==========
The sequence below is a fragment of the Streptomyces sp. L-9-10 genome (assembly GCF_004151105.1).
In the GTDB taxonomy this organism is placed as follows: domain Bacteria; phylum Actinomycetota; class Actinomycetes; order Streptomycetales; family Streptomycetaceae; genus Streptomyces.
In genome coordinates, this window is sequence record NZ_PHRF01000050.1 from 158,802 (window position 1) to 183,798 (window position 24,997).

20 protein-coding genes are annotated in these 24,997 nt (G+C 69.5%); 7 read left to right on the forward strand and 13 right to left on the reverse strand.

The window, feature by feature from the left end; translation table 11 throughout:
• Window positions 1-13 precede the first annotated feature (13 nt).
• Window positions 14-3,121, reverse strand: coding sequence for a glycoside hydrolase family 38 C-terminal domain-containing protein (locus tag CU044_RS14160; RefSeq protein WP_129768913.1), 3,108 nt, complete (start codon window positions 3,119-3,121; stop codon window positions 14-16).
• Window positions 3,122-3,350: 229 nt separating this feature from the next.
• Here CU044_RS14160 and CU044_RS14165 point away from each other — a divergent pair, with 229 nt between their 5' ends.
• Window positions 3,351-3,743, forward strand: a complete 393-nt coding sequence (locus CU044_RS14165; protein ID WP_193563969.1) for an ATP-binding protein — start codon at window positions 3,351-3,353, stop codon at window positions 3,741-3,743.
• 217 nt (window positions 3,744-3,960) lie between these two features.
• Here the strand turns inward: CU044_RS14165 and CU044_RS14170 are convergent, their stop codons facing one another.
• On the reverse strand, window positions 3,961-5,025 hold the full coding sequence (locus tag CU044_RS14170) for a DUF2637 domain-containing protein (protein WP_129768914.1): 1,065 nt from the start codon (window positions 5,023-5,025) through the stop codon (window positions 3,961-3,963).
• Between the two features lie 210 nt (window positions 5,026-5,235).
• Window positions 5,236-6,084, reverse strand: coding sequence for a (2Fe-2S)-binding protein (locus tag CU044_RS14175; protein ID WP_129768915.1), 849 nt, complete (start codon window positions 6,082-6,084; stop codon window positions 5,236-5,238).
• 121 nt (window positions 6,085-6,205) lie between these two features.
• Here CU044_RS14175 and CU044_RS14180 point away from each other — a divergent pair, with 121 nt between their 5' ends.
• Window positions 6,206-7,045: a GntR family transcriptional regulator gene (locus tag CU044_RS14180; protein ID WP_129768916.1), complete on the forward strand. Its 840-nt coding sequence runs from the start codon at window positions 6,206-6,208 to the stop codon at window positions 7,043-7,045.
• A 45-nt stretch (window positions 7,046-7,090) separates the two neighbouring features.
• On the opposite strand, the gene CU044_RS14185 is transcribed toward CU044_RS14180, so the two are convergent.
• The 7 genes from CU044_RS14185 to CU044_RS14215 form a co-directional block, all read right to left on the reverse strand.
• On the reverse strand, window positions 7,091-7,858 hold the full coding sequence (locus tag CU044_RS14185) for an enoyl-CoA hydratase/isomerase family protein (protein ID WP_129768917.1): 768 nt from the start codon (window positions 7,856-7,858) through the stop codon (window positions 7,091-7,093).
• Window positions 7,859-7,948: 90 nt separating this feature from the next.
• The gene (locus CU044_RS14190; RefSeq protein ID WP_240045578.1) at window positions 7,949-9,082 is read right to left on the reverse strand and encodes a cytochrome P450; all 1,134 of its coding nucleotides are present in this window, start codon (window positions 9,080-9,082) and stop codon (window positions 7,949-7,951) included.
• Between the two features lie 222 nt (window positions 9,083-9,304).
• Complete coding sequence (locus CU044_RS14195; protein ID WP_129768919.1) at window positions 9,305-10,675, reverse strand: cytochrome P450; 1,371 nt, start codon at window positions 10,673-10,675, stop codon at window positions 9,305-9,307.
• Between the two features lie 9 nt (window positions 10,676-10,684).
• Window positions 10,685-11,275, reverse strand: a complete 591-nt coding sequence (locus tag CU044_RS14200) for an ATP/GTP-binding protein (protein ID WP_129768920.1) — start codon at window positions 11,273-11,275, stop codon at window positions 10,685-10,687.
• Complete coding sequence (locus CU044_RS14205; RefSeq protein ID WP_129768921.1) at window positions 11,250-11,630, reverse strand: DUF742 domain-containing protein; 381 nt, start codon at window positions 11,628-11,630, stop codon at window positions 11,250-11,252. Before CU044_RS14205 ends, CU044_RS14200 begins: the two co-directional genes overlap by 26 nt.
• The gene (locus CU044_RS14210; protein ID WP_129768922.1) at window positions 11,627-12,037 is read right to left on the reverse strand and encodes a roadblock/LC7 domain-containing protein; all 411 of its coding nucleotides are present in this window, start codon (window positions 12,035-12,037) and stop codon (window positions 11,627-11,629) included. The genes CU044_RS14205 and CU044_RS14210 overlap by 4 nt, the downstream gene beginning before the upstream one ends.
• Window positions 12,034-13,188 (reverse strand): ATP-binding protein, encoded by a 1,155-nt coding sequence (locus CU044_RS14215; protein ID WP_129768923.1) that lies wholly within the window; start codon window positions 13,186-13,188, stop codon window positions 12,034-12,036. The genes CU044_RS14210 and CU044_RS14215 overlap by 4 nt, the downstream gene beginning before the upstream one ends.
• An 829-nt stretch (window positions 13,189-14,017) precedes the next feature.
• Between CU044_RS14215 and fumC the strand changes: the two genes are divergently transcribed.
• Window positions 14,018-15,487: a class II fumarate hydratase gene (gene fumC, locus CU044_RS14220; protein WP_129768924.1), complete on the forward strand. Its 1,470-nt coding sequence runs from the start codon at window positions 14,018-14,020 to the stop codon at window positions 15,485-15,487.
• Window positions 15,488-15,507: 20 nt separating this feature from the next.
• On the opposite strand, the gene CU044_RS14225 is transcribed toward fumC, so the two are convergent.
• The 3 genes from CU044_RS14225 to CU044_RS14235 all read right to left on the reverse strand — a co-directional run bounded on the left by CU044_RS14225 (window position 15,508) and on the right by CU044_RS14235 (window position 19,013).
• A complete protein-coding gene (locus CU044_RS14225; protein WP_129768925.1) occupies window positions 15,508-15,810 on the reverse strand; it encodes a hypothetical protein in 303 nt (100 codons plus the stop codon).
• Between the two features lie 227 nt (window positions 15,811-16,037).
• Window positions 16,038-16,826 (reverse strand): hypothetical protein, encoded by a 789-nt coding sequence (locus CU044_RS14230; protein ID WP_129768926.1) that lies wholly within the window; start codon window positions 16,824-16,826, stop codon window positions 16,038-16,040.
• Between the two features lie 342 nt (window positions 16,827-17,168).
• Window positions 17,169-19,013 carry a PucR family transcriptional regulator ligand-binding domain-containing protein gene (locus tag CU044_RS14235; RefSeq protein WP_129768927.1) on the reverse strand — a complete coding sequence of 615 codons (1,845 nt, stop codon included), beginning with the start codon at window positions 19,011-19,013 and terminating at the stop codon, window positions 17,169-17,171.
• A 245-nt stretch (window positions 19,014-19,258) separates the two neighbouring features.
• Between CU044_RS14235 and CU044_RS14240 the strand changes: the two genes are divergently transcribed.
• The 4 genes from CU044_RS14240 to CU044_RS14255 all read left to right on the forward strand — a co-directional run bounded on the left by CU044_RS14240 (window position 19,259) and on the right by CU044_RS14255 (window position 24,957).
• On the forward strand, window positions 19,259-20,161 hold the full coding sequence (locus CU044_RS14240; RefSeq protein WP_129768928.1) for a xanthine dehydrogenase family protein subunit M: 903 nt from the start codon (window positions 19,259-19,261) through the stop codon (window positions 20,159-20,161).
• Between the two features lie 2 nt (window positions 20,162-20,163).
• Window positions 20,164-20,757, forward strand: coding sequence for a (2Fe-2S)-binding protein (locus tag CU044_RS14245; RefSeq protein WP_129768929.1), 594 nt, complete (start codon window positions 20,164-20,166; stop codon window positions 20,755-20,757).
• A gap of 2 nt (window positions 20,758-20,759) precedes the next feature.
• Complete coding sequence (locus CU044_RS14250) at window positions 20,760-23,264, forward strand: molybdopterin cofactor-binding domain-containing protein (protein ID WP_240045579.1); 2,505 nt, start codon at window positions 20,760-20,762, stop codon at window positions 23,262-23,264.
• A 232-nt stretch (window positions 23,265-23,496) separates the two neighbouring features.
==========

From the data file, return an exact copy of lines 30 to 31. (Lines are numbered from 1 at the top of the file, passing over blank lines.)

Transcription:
• The gene (locus CU044_RS14210; protein ID WP_129768922.1) at window positions 11,627-12,037 is read right to left on the reverse strand and encodes a roadblock/LC7 domain-containing protein; all 411 of its coding nucleotides are present in this window, start codon (window positions 12,035-12,037) and stop codon (window positions 11,627-11,629) included. The genes CU044_RS14205 and CU044_RS14210 overlap by 4 nt, the downstream gene beginning before the upstream one ends.
• Window positions 12,034-13,188 (reverse strand): ATP-binding protein, encoded by a 1,155-nt coding sequence (locus CU044_RS14215; protein ID WP_129768923.1) that lies wholly within the window; start codon window positions 13,186-13,188, stop codon window positions 12,034-12,036. The genes CU044_RS14210 and CU044_RS14215 overlap by 4 nt, the downstream gene beginning before the upstream one ends.